On the eve of May Day, we held a congress devoted to the problematic of creative work in current social, economic, and political conditions. Several dozen initiative groups participated in the congress. The attendees not only included artists, critics, university teachers, researchers, publishers, translators, writers, and other cultural workers, but also specialists in labor law, social and political activists, and trade unionists. Thematically, the event was divided into two parts: the changing concept of labor was discussed over the course of the entire first day, while the second day dealt with self-organization. On the morning of the following day, congress participants joined the red-black bloc (anarchists, antifascists, and socialists) at the May Day demonstration.

Living Politically: A 48-Hour Communal Life Seminar (Jan Van Eyck Academie, Maastricht, July 2–4, 2010)

Living Politically was Chto Delat’s first international seminar in the “life” format. Its goal was to pose to participants the question of how they politically make sense not only of their professional work, but also of everyday life. Theorists, artists, activists, and curators from Russia, Belgium, Poland, Germany, Italy, China, and other countries came together at the Jan Van Eyck Academie in Maastricht in order to discuss in experimental form the heterogeneity of political forms of participation and living. The traditional forms of theoretical lectures and discussions were combined with dance and vocal performances in which everyone present at the seminar participated.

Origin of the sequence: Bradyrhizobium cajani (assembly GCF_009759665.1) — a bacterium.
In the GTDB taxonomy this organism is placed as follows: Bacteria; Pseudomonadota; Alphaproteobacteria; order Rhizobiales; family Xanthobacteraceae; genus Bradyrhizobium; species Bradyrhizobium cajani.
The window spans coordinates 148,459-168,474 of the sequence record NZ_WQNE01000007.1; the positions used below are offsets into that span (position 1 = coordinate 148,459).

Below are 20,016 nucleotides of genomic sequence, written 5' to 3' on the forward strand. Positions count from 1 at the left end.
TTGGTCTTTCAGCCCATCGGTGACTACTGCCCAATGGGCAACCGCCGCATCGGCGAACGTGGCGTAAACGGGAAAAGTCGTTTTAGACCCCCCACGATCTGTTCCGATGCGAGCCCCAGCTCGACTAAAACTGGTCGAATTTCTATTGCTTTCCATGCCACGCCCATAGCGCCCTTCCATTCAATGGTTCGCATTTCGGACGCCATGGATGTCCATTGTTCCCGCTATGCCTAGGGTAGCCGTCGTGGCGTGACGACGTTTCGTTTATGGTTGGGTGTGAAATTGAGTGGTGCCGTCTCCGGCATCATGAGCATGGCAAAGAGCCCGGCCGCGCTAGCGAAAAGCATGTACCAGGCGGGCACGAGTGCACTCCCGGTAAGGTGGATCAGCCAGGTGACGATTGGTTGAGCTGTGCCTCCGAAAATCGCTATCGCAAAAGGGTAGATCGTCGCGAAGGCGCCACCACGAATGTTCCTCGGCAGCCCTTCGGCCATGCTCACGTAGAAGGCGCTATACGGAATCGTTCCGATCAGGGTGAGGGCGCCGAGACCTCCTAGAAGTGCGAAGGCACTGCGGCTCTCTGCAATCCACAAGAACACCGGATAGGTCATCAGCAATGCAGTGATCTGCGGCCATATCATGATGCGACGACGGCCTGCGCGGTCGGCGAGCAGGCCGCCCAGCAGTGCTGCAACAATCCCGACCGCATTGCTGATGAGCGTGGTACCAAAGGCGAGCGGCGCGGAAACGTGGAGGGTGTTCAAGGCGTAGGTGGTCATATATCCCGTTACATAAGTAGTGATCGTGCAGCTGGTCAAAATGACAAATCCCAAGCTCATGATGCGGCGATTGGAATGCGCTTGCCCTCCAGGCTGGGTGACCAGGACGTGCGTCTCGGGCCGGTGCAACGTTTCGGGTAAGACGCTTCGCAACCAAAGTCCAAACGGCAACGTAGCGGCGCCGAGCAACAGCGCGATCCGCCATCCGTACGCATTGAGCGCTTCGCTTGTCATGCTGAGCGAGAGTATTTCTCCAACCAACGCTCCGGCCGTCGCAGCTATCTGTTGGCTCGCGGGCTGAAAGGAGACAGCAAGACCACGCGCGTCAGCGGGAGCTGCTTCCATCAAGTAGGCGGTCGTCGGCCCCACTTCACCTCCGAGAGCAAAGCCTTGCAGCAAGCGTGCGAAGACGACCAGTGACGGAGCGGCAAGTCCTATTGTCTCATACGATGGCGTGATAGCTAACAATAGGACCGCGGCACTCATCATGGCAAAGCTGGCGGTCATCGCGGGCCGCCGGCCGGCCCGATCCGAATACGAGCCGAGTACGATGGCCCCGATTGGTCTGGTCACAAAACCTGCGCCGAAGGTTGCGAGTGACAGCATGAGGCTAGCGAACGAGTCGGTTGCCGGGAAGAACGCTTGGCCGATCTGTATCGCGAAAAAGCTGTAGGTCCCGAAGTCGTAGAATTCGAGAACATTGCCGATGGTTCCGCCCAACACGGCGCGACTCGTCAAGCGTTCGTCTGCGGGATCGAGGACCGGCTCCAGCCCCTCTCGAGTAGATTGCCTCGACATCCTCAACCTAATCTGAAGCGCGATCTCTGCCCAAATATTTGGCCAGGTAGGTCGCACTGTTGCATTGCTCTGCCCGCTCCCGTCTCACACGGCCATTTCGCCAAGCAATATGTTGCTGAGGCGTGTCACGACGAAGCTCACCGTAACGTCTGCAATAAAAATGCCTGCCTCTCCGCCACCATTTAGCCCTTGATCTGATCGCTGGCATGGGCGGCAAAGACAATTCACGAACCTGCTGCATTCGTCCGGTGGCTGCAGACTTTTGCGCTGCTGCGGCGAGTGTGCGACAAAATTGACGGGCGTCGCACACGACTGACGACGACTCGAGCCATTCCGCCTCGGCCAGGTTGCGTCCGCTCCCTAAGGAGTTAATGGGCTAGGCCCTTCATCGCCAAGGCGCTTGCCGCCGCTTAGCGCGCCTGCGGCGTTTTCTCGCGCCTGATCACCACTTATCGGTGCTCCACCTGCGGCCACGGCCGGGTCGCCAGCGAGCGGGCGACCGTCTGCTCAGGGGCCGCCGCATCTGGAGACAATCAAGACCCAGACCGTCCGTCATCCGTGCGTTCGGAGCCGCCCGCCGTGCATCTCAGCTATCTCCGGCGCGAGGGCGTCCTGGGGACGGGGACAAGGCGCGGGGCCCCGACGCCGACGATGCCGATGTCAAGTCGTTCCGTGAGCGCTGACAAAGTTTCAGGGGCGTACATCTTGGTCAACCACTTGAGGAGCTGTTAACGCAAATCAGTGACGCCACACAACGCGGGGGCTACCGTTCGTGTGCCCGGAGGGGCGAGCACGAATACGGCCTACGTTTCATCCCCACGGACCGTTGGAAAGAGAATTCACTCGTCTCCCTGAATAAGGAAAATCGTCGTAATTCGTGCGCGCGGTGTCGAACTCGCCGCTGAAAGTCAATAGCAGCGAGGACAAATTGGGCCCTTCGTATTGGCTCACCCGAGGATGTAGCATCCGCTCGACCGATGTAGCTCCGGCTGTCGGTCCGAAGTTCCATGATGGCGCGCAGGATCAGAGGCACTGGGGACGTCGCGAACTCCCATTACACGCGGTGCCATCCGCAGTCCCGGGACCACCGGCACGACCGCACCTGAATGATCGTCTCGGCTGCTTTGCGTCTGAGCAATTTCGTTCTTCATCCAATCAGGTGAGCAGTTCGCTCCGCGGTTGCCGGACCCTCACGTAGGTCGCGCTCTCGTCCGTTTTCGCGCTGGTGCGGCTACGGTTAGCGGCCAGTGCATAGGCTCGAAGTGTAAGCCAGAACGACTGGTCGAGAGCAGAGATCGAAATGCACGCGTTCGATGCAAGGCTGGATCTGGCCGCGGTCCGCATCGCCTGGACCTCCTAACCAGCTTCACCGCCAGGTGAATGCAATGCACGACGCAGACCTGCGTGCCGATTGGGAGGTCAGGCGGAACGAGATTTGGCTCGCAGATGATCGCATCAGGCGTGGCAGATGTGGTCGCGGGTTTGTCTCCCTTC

Political Art: From Theory to Practice. A Three-Day Open Communal Summer Camp for Leftist Activists and Theorists. (Kaliningrad, August 23–25, 2010)

At a site outside the city on the Baltic Sea coast, participants discussed the issues of political art and direct action, and held poetry readings and film screenings. The summer camp was organized by the group Verkhotura and Friends as a wholly autonomous project that would launch a consistent series of self-developing initiatives.

A 48-Hour Communal Life Seminar: What Struggles Do We Have In Common? (ICA, London, September 9–10, 2010)

The ICA hosted the two-day event, which aimed to create an intensity of relations between its participants through sleeping, eating, entertaining, performing and discussing together. The event brought together invited cultural workers who are part of collectives from around Europe. This “commune” used the question “What struggles do we have in common?” as a starting point to focus on the problem of how to combine theory and art with a militant political life. Using the model of Bertolt Brecht’s “learning plays” and Augusto Boal’s Theater of the Oppressed, the discussions over the course of the two-day seminar led to the public performance of a play on the evening of September 10. This play fused the issues tackled by the “commune” with expressive theatrical presentation.